Native chemical ligation applied to the synthesis and bioengineering of circular peptides and proteins

Clark, Richard J. and Craik, David J. (2010) Native chemical ligation applied to the synthesis and bioengineering of circular peptides and proteins. Biopolymers, 94 4: 414-422. doi:10.1002/bip.21372

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Author Clark, Richard J.
Craik, David J.
Title Native chemical ligation applied to the synthesis and bioengineering of circular peptides and proteins
Journal name Biopolymers   Check publisher's open access policy
ISSN 0006-3525
1097-0282
Publication date 2010
Sub-type Critical review of research, literature review, critical commentary
DOI 10.1002/bip.21372
Volume 94
Issue 4
Start page 414
End page 422
Total pages 9
Editor Gary D. Glick
Place of publication Hoboken, NJ, U.S.A.
Publisher Wiley Interscience
Collection year 2011
Language eng
Formatted abstract
Native chemical ligation methodology developed in the laboratory of Stephen Kent is a versatile approach to the linkage of peptide fragments using a native peptide bond. It is readily adaptable to the task of joining the N- and C-termini of peptides to produce cyclic molecules and we have used it for the cyclization of a range of disulfide-rich peptides. Specifically, it has been valuable for the synthesis of cyclotides, naturally occurring peptides characterized by a head-to-tail cyclized backbone and a knotted arrangement of three conserved disulfide bonds. Cyclotides have a diverse range of biological activities, including anti-HIV, antimicrobial, and insecticidal activities. They are ultrastable owing to their cyclic cystine knot motif, and native chemical ligation methodology has been invaluable in the synthesis of a range of native and modified cyclotides to explore their structure-activity relationships and applications in drug design. Similar studies have also been applied to a smaller cyclic peptide produced in sunflower seeds, sunflower trypsin inhibitor-1, which also shows promise as a template in drug design applications. We have also found native chemical ligation to be a valuable methodology for the cyclization of conotoxins, small disulfide-rich peptides from the venoms of marine cone snails. Conotoxins target a range of ions channels and receptors and are exciting leads in drug design applications. The synthetic cyclization of conotoxins with peptide linkers stabilizes them and improves their biopharmaceutical properties. In summary, this article illustrates the use of native chemical ligation technology in the cyclization of cyclotides, sunflower trypsin inhibitor-1, and conotoxins in our laboratory.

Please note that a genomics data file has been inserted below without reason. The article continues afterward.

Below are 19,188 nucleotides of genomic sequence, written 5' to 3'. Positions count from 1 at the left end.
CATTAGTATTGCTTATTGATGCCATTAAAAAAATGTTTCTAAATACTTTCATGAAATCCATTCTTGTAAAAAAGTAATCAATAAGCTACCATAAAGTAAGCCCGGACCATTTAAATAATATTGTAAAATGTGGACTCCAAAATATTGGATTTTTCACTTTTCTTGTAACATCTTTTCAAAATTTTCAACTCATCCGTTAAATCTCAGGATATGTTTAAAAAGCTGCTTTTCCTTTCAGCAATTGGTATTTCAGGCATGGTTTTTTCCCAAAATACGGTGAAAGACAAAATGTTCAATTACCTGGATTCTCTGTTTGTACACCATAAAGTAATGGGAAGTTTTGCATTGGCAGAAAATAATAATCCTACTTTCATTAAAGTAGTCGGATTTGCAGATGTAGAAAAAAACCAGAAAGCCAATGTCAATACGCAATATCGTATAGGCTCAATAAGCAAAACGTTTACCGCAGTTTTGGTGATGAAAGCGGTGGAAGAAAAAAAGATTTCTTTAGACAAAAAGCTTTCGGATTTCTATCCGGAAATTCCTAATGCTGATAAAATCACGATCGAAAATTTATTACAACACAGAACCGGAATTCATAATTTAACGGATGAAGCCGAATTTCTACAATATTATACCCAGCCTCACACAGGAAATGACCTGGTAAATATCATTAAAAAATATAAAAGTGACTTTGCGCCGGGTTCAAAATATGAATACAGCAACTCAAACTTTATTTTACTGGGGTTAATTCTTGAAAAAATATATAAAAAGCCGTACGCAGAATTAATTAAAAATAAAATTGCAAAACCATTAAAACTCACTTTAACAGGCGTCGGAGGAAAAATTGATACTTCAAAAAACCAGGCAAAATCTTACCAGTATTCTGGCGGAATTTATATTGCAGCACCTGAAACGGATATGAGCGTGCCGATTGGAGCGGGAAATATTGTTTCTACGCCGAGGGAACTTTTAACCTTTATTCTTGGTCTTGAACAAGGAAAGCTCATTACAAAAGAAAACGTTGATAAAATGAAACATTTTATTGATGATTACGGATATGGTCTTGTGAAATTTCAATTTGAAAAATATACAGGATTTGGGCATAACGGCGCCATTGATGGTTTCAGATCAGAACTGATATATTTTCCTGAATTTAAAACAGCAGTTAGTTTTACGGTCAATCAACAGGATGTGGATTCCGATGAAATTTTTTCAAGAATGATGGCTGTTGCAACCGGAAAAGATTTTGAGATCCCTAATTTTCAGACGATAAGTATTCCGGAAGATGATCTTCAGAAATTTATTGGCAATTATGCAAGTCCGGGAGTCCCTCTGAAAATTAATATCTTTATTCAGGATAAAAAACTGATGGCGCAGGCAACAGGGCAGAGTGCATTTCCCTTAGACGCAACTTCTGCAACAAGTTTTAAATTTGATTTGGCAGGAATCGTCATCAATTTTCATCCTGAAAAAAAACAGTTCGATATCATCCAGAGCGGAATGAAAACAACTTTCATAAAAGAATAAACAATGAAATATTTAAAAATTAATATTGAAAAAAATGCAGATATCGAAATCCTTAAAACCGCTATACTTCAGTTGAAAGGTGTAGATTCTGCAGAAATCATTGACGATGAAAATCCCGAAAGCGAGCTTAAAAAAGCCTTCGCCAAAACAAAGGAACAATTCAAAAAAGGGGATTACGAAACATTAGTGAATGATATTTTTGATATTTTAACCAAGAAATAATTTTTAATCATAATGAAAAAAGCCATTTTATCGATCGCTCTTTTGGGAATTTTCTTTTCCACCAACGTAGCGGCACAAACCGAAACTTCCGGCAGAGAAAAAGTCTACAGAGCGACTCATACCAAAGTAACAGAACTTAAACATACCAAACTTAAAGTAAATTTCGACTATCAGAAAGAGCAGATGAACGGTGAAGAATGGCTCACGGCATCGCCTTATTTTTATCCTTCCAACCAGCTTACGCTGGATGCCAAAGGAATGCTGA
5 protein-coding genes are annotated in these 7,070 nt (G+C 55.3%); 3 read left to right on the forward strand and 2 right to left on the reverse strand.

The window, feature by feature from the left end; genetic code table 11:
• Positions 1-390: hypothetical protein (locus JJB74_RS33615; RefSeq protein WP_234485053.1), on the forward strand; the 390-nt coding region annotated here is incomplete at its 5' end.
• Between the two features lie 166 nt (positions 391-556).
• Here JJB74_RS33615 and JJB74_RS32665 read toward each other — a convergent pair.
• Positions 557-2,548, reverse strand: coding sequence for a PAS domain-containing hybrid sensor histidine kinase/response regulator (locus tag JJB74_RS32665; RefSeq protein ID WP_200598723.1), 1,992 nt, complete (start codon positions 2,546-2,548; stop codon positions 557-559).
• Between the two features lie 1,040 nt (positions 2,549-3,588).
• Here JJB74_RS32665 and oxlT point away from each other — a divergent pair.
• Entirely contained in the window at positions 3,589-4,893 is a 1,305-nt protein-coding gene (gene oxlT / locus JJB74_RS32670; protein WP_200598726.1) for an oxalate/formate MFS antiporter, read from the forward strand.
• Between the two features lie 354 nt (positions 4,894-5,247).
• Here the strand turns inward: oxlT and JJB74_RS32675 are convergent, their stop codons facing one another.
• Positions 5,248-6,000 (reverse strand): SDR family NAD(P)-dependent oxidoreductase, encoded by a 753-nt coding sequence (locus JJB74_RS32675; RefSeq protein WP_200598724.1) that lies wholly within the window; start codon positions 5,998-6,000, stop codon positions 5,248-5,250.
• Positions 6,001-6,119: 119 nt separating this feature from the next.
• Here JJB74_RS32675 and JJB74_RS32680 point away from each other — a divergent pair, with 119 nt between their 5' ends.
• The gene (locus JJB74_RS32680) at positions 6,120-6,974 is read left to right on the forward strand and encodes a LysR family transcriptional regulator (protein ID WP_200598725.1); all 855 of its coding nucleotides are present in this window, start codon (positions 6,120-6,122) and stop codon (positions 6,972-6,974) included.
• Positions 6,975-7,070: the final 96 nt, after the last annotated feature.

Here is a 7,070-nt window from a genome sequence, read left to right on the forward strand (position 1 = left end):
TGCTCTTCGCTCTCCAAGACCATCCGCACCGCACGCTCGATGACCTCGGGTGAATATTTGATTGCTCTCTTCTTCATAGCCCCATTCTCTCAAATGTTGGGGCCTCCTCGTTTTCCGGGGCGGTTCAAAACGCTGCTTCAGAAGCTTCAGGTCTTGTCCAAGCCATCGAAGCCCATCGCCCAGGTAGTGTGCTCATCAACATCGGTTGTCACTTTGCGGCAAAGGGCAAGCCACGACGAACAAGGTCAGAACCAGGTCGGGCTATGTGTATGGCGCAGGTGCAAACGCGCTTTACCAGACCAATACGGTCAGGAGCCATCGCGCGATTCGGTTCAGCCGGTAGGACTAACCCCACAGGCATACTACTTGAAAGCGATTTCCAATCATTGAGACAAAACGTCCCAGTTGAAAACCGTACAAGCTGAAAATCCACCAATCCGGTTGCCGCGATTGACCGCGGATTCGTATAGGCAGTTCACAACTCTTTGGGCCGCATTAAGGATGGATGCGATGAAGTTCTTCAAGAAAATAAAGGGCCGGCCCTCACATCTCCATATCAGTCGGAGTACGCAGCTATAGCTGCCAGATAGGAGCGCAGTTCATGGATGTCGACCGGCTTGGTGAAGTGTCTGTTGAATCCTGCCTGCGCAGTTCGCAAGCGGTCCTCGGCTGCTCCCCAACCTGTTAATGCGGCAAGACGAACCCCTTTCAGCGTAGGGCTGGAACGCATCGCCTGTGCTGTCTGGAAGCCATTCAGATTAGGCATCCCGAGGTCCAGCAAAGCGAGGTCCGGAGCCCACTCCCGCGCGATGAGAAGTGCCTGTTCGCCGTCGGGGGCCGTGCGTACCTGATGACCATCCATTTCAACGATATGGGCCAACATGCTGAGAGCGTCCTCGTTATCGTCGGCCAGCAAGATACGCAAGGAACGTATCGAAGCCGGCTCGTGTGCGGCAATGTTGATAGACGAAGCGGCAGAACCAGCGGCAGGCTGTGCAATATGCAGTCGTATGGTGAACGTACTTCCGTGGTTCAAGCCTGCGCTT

© 2010 Wiley Periodicals, Inc.
Keyword Cyclotides
Cyclic peptides
Cystine knot
Kalata B1
Cyclic-cystine-knot
Alpha-conotoxin MII
3-dimensional solution structure
Macrocyclic trypsin-inhibitor
Cyclotide cycloviolacin O2
Birk protease inhibitors
Polypeptide kalata B1
Momordica-cochinchinensis
Backbone cyclization
Plant cyclotides
Q-Index Code C1
Q-Index Status Confirmed Code
Institutional Status UQ
Additional Notes Special Issue Dedicated to the 2009 Bruce Merrifield Award Winner Stephen B. H. Kent. Published under "Invited Review".

Document type: Journal Article
Sub-type: Critical review of research, literature review, critical commentary
Collections: Official 2011 Collection
Institute for Molecular Bioscience - Publications
 
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Created: Sun, 18 Jul 2010, 00:09:40 EST